There are many types of spinners and spoons that can be productive, especially in places where crappie are in open water. They can be cast, jigged, or trolled.
Spinners and Spoons for Catching Crappie – Which one to Use?
There are three types of spinners. Of these, two are of special interest to crappie anglers.
1. French Spinners
The first type is called the ‘French’ spinner (image above). It is by far the most common. It is a treble hook, dressed with feathers, or not, fastened to a wire shaft, which has a weighted body threaded onto it, and a small spoon, or ‘spinner’ attached on a clevis behind the hook eye.
There are many brands on the market, but the most famous, and popular are made by Mepps, Worden’s Rooster Tail, and Blue Fox. Rooster Tails come in the widest variety of colors. Mepps are the oldest and most proven, and Blue Foxes are….just plain cool. I use Blue Foxes most of the time when I need a ‘go to’ French Spinner, but that’s just my preference.
2. In-Line Spinners
The second type is the ‘In-Line’ spinner. They are just like French spinners, except that the spinner is attached directly to the wire shaft, with no clevis. The spinner simply has a small hole drilled in it for the shaft to run through. Like French Spinners, they come both ‘dressed’ and ‘undressed’. These are touted as putting out more vibration, more noise, and allowing the spinner to spin at even slow retrieves. The main manufacturer of these types is Panther Martin.
I use Panther Martins a lot. I can’t say that they are better than French Spinners, because some days one works better, other days it’s the others turn to work. They are all great at different times. I keep a large selection of both types, and never go to the water without them (unless I am fly-fishing, but that’s a whole ‘nother subject….).
The last type is usually used on bass, but in the smaller sizes, I have found them to be very effective on crappie, at times. This type is called a ‘Spinner-Bait’. It is simply a wire bent at somewhere near 90 degrees and attached to a jighead at one end, and a spoon at the other. They can be rigged with soft jig bodies or tied with marabou, or rubber skirts. They can be cast, jigged, flipped, and trolled, and are very weed-resistant in heavy cover.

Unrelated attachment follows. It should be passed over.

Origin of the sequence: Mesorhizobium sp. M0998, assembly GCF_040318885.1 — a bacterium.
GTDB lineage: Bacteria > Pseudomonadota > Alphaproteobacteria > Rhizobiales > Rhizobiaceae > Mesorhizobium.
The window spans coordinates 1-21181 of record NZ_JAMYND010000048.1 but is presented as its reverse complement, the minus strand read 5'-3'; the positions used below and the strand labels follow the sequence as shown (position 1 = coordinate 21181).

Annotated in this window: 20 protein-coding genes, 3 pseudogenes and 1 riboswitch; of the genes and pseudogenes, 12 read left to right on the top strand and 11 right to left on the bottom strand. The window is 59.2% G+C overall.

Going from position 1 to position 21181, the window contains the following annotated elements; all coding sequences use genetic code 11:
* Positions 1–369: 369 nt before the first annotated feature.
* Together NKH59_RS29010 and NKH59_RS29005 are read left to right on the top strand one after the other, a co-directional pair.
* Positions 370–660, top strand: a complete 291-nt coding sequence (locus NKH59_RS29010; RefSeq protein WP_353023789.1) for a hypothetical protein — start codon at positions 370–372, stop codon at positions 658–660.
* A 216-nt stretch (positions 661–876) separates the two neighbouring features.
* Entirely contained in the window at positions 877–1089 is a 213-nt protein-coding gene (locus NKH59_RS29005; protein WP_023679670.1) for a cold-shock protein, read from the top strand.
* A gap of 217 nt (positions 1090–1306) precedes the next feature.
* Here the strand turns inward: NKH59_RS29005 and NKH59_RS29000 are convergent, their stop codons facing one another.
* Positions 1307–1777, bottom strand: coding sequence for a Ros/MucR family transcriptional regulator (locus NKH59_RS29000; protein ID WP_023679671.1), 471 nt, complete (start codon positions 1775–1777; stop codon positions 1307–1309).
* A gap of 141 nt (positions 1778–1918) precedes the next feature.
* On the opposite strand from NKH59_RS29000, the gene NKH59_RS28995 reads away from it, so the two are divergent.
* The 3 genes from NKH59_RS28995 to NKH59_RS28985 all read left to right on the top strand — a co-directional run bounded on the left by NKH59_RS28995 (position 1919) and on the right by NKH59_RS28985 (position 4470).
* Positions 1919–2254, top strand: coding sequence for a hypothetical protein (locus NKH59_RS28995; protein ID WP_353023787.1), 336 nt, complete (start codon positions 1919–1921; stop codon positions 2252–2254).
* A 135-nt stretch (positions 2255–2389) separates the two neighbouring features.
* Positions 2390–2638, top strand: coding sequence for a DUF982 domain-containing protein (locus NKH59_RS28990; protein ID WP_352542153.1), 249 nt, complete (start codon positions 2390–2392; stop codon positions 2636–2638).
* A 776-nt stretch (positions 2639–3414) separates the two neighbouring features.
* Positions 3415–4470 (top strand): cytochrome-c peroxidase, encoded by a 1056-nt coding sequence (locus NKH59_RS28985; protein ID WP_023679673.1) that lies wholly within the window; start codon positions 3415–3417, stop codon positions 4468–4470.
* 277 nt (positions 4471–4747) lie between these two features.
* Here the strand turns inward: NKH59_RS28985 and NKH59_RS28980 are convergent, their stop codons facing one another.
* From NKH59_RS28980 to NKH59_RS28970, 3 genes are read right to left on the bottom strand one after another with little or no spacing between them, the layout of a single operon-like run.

You’ll want these no larger than 1/8th oz. for crappie. These are deadly during the spawn, reeled slowly through the beds just under the surface, where the spoon makes a surface disturbance.
They are fantastic in 1/8 and 1/16 oz sizes.
For special situations, it’s hard to beat the true Spoons. There are many on the market with names like Dardevil, Silver Minnow, Kastmaster, and the Little Cleo.
Spoons are usually trolled, cast, or jigged. The hooks can be dressed or tipped with live bait or soft jig bodies. The treble hooks can be replaced with singles. I use spoons when I am trying to locate schools of crappie in relatively open water, or when they’ve gone deep and are suspending over the bottom structure.
Under these conditions, spoons are deadly. Be aware that spoons will hang up fairly easily, so they are not recommended for heavy cover fishing. It’s worth keeping a few in your box for special situations.
5. Crank Baits and others
Our final discussion will concern true ‘lures’. These are crafted out of balsa wood, other woods, and hard plastic. They can have various fittings attached such as metal or plastic ‘lips’ to make them dive, ‘pop’, gurgle, swim, or have jointed bodies.
They can have anywhere from 1 to 4 or more sets of treble hooks, almost putting them in the ‘weapon’ category. They are more popular with bass and bigger game anglers, but in the smaller sizes, I have caught respectable numbers of crappie on them. The drawbacks to these are that they are expensive compared to the other types of lures.
An average lure can run anywhere from $3.00 each to $10.00, and more! I’ve stocked an entire tackle box with jigs for less than that. I seldom use them, but they do catch crappie at times. If you like them, use them. They almost all work the same way. Either troll them, or cast them out, and use a straight reel-in, or ‘pop’ them in with short hard jerks of your rod tip. That’s it…..
The main good thing I can say about them is that it is a good way to cover a lot of water, fast. The smaller sizes are made by Rebel, Yo-Zuri, Bomber, Heddon, Rapala, and Cotton-Cordell, to name a few.
I won’t go into much detail here because of fly-fishing and fly tying is a subject unto itself, and way beyond the scope of this article. It is a way of life. It is piscatorial Tai Chi. I would advise anyone to try it. If you wish to explore the world of true angling, get a good book, of which there are many, study, and find yourself a teacher if possible. It can change your life.
You can also forgo the fly rod (pardon my tears), and use a fly on a leader below a casting bubble or ordinary float. It will aggravate purists like myself to no end, and drive us to drink, but it works…., very, very well. I did it for years before I finally learned how to fly fish.
The original fly rod was simply a pole (probably cane) with a fly attached to the end of the horse-hair line and just dappled in the water in a likely fish-holding spot. The ancient Macedonians knew what they were doing!
There are probably hundreds of fly patterns that will take crappie consistently. Pretty much anything that resembles the local minnow populations should work. I will list a few of my favorites here